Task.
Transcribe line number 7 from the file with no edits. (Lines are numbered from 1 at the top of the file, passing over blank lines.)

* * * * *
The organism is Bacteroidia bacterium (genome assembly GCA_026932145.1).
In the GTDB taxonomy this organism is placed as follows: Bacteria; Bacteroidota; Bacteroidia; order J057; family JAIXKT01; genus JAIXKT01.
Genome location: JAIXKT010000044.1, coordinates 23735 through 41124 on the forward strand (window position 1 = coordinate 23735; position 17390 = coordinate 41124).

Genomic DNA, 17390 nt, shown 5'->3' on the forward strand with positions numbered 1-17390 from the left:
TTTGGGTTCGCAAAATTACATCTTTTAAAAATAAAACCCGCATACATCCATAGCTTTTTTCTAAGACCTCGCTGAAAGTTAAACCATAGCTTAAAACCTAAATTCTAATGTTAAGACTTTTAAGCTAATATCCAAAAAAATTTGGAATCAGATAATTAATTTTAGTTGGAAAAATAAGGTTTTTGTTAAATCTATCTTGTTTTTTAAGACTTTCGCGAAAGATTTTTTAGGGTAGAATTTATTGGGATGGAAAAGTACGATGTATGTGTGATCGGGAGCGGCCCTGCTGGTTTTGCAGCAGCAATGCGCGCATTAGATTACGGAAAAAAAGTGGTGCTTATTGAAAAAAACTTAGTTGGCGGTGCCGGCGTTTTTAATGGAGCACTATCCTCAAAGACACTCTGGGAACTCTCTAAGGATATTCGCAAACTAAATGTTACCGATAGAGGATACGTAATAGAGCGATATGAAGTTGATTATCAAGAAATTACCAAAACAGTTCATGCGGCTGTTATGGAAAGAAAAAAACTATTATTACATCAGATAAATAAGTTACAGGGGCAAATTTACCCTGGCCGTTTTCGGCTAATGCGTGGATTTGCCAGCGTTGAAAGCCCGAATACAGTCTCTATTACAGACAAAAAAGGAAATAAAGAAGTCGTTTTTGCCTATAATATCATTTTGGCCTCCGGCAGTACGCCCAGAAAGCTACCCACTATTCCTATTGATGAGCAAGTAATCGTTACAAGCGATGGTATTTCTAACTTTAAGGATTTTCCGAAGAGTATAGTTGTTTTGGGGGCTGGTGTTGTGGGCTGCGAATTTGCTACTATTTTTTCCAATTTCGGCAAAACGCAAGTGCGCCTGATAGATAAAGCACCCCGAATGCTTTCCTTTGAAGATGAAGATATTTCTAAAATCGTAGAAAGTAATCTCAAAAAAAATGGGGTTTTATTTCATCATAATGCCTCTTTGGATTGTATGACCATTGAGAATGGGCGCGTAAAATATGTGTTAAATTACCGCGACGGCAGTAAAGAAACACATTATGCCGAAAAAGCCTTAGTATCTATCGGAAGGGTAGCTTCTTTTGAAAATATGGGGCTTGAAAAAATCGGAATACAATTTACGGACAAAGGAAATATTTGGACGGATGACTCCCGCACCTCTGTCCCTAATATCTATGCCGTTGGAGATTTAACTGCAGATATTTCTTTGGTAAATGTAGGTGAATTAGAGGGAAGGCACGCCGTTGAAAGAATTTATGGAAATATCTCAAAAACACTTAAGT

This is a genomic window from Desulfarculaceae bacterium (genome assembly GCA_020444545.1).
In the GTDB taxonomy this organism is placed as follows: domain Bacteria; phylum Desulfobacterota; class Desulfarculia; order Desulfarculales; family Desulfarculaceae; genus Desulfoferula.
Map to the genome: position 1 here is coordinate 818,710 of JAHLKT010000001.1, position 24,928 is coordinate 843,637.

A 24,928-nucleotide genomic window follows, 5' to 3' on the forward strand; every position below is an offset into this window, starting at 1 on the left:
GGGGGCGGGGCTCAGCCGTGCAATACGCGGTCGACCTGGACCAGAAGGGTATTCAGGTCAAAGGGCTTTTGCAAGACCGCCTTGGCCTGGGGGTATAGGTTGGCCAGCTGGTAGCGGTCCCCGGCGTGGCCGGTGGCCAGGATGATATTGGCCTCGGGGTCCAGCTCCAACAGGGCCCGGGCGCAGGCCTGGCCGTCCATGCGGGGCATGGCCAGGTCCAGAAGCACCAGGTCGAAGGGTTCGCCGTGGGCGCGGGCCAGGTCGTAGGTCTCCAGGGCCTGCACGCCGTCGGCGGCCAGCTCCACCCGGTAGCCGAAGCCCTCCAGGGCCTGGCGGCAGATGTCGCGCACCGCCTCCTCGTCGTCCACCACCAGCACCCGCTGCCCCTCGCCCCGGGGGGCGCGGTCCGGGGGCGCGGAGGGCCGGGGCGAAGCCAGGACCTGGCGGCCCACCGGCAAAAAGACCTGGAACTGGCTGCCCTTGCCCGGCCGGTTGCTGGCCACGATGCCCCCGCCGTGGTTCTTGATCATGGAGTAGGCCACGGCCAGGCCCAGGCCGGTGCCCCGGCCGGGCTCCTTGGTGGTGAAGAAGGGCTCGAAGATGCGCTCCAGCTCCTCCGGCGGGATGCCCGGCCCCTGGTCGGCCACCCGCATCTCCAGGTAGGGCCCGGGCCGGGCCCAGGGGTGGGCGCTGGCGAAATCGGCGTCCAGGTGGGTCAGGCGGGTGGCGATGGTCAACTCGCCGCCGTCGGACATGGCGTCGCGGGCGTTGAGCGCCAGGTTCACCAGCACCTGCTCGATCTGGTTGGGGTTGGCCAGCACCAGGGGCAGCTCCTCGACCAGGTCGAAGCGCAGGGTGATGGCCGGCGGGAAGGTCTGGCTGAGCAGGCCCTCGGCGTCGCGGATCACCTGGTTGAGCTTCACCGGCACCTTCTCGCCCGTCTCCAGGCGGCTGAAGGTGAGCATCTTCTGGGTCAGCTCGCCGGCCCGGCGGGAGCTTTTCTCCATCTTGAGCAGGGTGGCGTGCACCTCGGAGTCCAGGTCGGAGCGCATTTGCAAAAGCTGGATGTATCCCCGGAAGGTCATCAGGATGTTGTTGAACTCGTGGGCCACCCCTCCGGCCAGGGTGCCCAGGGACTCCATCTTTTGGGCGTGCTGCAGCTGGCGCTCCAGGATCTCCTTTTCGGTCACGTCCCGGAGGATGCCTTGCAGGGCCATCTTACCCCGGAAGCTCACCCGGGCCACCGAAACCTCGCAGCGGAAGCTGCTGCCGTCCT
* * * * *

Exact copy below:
In the GTDB taxonomy this organism is placed as follows: domain Bacteria; phylum Desulfobacterota; class Desulfarculia; order Desulfarculales; family Desulfarculaceae; genus Desulfoferula.